U.S. distressed housing falls to October ’08 levels, CoreLogic reports

n a sign the nation’s housing foreclosure crisis could be easing, the number of distressed dwellings that make up a “shadow inventory” has decreased across the country to fall 2008 levels, reports CoreLogic, a California-based real estate research firm.

Short sales and sales of bank-owned houses are driving down the inventory, CoreLogic says, and notes the reduction of the shadow inventory should help slow declines in housing prices..

CoreLogic reported Thursday that the current residential shadow inventory as of April 2012 fell to 1.5 million units, representing a supply of four months. This was a 14.8 percent drop from April 2011, when shadow inventory stood at 1.8 million units, or a six-months’ supply, which is about the same level as the country was experiencing in October 2008.

The research firm says the volume of distressed (short and real estate owned) sales has largely offset the flow of new seriously delinquent (90 days or more) loans into the shadow inventory.

CoreLogic estimates the current stock of properties in the shadow inventory, also known as pending supply, by calculating the number of distressed properties that are seriously delinquent, in foreclosure and held as real estate owned (REO) by mortgage servicers but not currently listed on multiple listing services (MLSs). Transition rates of “delinquency to foreclosure” and “foreclosure to REO” are used to identify the currently distressed non-listed properties most likely to become REO properties.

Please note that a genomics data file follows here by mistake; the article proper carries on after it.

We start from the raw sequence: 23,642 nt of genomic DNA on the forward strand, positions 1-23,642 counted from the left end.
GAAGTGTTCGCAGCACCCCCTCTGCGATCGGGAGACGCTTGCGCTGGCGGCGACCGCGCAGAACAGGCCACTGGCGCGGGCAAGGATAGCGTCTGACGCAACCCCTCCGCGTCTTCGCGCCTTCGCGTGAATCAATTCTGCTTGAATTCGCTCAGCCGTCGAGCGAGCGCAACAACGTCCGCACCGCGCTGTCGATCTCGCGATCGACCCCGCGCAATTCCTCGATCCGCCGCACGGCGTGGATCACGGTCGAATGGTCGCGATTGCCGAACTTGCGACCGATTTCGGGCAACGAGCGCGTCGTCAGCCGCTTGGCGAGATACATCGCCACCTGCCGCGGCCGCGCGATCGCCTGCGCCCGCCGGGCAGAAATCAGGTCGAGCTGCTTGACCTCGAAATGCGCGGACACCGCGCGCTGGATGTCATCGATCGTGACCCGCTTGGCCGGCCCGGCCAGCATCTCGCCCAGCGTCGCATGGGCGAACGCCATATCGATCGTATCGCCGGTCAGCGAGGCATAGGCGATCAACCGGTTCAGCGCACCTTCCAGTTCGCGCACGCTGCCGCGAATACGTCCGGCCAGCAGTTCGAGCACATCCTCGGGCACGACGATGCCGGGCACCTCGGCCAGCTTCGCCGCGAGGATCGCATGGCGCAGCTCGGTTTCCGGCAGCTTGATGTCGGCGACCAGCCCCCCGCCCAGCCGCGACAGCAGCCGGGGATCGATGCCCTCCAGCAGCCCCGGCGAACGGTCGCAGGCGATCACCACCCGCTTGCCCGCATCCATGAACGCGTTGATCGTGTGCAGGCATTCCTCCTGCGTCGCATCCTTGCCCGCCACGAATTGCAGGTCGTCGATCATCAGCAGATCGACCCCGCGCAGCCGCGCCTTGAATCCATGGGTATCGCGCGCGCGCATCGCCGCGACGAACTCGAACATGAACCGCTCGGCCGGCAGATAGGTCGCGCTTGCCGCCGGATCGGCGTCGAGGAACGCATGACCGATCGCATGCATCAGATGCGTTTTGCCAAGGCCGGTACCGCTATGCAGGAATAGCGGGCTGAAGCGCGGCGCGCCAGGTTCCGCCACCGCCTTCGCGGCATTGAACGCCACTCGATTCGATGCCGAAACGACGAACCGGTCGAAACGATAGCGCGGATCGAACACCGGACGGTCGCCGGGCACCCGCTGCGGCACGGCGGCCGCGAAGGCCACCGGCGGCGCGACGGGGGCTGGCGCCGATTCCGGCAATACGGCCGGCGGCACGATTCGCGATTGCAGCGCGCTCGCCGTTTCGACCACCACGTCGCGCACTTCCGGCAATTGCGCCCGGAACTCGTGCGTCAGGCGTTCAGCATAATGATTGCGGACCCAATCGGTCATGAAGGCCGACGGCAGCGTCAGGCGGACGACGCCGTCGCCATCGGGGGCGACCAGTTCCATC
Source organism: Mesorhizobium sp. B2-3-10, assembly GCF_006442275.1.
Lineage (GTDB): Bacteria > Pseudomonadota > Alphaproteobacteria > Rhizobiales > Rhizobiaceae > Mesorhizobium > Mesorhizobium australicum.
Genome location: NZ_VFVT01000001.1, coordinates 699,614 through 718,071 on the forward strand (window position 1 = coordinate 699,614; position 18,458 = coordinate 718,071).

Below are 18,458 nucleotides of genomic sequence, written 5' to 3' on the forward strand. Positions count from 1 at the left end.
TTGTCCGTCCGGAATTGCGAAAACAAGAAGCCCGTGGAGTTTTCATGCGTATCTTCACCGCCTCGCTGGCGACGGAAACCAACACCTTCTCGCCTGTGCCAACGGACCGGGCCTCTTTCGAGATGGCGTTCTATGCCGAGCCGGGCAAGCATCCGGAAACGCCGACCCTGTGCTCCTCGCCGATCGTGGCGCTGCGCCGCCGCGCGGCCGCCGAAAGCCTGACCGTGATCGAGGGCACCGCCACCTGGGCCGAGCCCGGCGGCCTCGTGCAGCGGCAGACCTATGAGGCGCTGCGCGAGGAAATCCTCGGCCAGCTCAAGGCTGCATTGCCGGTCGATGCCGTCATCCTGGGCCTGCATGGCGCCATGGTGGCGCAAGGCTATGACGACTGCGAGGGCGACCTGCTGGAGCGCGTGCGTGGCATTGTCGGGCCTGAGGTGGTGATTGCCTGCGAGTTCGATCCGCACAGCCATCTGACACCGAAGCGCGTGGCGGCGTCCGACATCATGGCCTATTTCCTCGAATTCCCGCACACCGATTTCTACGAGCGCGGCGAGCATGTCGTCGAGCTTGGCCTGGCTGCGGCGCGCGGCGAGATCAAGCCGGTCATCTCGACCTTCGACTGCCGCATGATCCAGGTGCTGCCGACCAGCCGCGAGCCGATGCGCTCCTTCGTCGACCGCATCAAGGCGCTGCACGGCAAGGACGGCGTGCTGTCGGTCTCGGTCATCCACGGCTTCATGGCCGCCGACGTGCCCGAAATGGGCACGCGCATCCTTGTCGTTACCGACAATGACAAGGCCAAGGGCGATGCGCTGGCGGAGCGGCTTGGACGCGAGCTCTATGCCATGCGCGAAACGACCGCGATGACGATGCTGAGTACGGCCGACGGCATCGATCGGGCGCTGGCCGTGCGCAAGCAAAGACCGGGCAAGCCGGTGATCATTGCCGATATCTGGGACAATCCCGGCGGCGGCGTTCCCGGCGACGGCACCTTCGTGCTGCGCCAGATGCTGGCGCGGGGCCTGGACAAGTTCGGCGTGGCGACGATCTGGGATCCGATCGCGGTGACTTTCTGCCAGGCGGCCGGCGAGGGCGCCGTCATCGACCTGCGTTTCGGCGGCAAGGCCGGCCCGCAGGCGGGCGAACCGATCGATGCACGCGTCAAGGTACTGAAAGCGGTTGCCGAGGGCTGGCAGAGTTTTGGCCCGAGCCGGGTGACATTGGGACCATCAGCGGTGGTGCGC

Properties that are not yet delinquent but may become delinquent in the future are not included in the estimate of the current shadow inventory. Shadow inventory is typically not included in the official metrics of unsold inventory.

“Since peaking at 2.1 million units in January 2010, the shadow inventory has fallen by 28 percent. The decline in the shadow inventory is a positive development because it removes some of the downward pressure on house prices,” said Mark Fleming, chief economist for CoreLogic. “This is one of the reasons why some markets that were formerly identified as deeply distressed, like Arizona, California and Nevada, are now experiencing price increases.”

Here are highlights of CoreLogic’s findings on the shadow inventory:

>>>As of April 2012, shadow inventory fell to 1.5 million units, or four-month supply and represented just over half of the 2.8 million properties currently seriously delinquent, in foreclosure or REO.

>>>The four-month supply of shadow inventory is at its lowest level in nearly three years. It parallels the unsold months’ supply of non-distressed active listings that hit a more than five-year low in April, falling to a 6.5-months’ from a 9.1-months’ supply just a year ago.

>>>Of the 1.5 million properties currently in the shadow inventory, 720,000 units are seriously delinquent (two months’ supply), 410,000 are in some stage of foreclosure (1.1-months’ supply) and 390,000 are already in REO (1.1-months’ supply).

>>>The dollar volume of shadow inventory was $246 billion as of April 2012, down from $270 billion a year ago and a three-year low.

>>>Serious delinquencies, which are the main driver of the shadow inventory, declined the most in Arizona (-37.0 percent), California (-28.0 percent), Nevada (-27.4 percent), Michigan (-23.7 percent) and Minnesota (-18.1 percent).

 

 

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